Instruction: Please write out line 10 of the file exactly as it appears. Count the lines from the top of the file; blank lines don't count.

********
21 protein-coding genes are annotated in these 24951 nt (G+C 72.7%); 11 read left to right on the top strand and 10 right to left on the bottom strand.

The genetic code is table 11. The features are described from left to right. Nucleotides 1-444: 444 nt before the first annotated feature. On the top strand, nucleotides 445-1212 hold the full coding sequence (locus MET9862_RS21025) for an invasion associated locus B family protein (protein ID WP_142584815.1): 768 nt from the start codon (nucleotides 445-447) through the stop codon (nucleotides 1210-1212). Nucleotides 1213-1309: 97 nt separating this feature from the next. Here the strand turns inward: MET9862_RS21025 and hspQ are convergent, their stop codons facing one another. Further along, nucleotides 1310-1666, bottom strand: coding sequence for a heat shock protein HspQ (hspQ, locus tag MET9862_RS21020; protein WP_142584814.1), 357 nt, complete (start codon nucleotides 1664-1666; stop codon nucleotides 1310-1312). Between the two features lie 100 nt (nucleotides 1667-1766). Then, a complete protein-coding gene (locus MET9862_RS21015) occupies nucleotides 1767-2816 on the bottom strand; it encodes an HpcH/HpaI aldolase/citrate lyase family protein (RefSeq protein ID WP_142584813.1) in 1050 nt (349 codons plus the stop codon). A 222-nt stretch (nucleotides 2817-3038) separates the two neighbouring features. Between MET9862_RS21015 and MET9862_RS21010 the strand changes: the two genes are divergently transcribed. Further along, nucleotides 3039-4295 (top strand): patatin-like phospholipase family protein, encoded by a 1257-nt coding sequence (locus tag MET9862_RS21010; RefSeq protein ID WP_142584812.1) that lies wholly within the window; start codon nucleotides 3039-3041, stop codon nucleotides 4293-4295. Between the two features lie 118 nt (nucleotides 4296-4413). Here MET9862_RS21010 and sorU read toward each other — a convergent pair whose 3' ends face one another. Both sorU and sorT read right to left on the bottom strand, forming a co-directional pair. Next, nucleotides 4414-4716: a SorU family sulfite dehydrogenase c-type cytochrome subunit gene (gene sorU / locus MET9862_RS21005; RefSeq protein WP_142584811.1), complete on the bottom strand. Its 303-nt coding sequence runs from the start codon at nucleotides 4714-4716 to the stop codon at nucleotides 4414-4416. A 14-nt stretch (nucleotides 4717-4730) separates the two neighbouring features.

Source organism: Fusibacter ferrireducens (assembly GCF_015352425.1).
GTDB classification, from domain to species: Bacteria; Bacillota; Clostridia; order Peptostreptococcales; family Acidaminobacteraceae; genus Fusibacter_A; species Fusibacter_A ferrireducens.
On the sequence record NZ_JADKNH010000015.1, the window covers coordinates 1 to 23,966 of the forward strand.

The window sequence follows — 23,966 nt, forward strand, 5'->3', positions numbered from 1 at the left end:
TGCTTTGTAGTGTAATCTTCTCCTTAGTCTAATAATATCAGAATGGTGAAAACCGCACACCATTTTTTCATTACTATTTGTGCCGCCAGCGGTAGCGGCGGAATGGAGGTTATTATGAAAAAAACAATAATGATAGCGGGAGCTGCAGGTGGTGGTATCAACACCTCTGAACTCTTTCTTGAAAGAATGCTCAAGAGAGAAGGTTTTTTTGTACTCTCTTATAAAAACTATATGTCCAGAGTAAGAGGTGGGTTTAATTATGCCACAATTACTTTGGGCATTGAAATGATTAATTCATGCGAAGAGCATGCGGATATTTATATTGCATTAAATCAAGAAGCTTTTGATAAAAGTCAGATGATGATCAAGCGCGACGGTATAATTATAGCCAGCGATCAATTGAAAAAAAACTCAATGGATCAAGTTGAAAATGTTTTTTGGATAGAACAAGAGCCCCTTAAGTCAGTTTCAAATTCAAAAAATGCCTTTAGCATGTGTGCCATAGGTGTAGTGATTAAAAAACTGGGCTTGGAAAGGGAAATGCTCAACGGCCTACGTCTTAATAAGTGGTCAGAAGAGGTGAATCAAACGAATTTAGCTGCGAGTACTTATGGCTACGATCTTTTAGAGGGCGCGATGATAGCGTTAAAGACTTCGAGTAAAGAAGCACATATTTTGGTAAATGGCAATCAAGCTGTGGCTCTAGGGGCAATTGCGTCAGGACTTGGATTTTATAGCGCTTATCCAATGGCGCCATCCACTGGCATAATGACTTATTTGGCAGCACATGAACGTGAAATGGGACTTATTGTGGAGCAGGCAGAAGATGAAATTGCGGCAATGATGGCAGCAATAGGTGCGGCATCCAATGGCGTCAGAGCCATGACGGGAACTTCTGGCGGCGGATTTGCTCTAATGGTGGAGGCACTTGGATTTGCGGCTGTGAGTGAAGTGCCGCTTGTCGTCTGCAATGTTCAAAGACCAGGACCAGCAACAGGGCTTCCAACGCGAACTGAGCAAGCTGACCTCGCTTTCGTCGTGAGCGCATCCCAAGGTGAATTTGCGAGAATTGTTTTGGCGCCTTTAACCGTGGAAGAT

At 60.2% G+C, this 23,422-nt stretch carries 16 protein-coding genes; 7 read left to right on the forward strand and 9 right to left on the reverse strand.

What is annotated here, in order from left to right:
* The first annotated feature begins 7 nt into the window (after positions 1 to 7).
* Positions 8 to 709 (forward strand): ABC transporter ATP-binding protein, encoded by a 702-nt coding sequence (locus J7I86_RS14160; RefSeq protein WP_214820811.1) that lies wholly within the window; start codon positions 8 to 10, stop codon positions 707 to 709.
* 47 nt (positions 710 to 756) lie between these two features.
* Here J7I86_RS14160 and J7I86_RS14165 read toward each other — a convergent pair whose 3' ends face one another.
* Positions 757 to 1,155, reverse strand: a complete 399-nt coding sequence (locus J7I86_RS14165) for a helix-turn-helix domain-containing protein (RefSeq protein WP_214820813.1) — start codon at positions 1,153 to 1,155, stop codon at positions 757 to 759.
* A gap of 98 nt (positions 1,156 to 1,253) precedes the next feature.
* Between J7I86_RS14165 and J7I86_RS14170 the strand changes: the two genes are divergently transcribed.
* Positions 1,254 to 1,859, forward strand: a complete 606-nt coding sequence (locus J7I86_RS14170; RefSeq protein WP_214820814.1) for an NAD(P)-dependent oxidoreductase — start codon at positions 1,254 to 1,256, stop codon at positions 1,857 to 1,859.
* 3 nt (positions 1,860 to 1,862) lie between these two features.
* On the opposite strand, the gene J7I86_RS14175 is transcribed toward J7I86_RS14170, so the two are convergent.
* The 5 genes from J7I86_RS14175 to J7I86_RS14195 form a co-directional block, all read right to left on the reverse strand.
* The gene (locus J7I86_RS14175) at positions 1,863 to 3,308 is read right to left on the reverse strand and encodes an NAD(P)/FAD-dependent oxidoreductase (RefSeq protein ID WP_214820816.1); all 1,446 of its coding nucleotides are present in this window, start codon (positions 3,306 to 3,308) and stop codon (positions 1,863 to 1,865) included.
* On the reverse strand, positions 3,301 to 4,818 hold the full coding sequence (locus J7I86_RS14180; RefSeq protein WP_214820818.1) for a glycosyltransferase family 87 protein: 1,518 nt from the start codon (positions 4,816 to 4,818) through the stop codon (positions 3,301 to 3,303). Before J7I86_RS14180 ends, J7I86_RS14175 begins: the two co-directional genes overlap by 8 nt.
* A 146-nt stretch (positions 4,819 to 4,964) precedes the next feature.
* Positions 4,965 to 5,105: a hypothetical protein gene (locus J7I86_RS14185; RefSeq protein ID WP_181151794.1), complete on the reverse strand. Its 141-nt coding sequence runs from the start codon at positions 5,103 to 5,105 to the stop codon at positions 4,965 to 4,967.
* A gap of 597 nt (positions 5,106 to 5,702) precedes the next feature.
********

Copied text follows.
* The first annotated feature begins 7 nt into the window (after positions 1 to 7).